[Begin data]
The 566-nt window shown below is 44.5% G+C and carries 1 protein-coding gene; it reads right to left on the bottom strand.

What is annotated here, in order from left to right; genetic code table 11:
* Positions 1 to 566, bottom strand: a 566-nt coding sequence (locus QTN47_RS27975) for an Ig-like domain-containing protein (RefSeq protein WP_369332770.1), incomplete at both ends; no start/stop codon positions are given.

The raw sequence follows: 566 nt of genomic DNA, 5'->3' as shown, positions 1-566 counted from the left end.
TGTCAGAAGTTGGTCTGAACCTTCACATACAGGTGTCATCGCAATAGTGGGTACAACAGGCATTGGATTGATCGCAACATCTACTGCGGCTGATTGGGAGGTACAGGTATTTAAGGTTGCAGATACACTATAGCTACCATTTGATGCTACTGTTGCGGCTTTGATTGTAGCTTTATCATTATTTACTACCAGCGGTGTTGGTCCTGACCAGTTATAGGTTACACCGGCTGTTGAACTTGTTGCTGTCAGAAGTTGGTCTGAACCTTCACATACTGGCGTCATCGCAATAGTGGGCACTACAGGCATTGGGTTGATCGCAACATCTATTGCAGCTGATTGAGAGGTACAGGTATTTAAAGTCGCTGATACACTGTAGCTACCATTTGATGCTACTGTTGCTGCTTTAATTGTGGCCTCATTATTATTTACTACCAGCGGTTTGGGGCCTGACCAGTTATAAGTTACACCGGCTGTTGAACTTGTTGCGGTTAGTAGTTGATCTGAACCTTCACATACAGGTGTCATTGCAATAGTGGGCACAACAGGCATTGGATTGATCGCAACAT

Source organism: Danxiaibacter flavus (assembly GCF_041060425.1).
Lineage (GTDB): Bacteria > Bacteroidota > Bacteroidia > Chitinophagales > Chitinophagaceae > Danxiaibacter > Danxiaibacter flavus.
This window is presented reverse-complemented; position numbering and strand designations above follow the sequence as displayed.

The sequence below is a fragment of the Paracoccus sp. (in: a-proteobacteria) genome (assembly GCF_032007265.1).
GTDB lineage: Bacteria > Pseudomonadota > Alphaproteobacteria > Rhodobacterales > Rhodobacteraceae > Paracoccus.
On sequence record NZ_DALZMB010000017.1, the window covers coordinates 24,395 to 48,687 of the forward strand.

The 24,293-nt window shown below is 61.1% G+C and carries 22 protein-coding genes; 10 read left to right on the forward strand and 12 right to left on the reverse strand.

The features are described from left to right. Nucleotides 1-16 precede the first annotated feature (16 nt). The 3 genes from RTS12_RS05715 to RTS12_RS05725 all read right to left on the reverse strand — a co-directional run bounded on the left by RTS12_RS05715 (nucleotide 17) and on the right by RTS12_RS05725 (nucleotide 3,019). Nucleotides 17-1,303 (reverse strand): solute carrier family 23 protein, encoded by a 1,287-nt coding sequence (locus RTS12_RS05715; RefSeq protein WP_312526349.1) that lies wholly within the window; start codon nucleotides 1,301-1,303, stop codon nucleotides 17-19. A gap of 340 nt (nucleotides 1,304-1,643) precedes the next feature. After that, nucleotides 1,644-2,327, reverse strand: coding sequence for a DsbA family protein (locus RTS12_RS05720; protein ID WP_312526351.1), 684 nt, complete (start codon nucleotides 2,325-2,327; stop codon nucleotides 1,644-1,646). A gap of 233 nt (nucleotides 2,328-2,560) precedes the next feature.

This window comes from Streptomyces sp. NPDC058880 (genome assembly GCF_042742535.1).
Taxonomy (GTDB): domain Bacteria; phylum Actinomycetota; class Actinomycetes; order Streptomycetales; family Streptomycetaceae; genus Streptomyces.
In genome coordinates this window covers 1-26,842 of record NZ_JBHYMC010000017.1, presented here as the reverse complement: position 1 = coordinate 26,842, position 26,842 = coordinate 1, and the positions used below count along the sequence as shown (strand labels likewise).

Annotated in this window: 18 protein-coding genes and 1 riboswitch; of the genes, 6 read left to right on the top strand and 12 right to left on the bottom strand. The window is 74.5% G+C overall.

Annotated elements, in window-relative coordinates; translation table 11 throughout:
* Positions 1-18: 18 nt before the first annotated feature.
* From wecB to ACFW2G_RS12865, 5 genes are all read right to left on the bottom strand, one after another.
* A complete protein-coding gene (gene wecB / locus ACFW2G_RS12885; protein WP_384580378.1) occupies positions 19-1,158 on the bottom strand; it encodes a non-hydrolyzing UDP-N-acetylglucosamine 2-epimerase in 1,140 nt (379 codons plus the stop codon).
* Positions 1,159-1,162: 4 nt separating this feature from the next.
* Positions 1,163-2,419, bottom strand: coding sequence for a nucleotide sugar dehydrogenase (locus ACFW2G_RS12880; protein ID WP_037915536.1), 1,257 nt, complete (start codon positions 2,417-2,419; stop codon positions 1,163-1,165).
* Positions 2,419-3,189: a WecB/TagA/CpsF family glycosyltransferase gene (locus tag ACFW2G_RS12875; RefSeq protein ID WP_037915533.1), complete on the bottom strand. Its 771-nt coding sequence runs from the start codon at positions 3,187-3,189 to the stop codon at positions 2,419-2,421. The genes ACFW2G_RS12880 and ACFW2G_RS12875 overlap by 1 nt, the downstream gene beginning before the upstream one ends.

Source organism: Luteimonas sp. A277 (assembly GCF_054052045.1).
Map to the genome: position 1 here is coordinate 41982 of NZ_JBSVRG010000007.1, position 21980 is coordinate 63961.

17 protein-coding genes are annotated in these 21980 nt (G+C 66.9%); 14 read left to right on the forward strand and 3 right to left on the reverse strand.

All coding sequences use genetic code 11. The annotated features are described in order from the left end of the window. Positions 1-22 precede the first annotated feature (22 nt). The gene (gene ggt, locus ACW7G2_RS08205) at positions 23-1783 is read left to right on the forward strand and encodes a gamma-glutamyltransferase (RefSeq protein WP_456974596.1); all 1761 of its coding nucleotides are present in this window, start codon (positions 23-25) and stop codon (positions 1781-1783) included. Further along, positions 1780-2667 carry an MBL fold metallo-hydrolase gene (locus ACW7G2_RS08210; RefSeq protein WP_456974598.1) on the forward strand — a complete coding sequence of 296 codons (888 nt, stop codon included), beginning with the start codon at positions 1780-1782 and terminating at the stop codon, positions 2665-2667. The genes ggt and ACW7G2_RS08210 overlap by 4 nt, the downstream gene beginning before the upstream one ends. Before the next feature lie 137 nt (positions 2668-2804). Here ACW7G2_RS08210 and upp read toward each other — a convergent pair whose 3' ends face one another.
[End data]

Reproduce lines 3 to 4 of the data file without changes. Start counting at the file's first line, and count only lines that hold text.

* Positions 1 to 566, bottom strand: a 566-nt coding sequence (locus QTN47_RS27975) for an Ig-like domain-containing protein (RefSeq protein WP_369332770.1), incomplete at both ends; no start/stop codon positions are given.

The raw sequence follows: 566 nt of genomic DNA, 5'->3' as shown, positions 1-566 counted from the left end.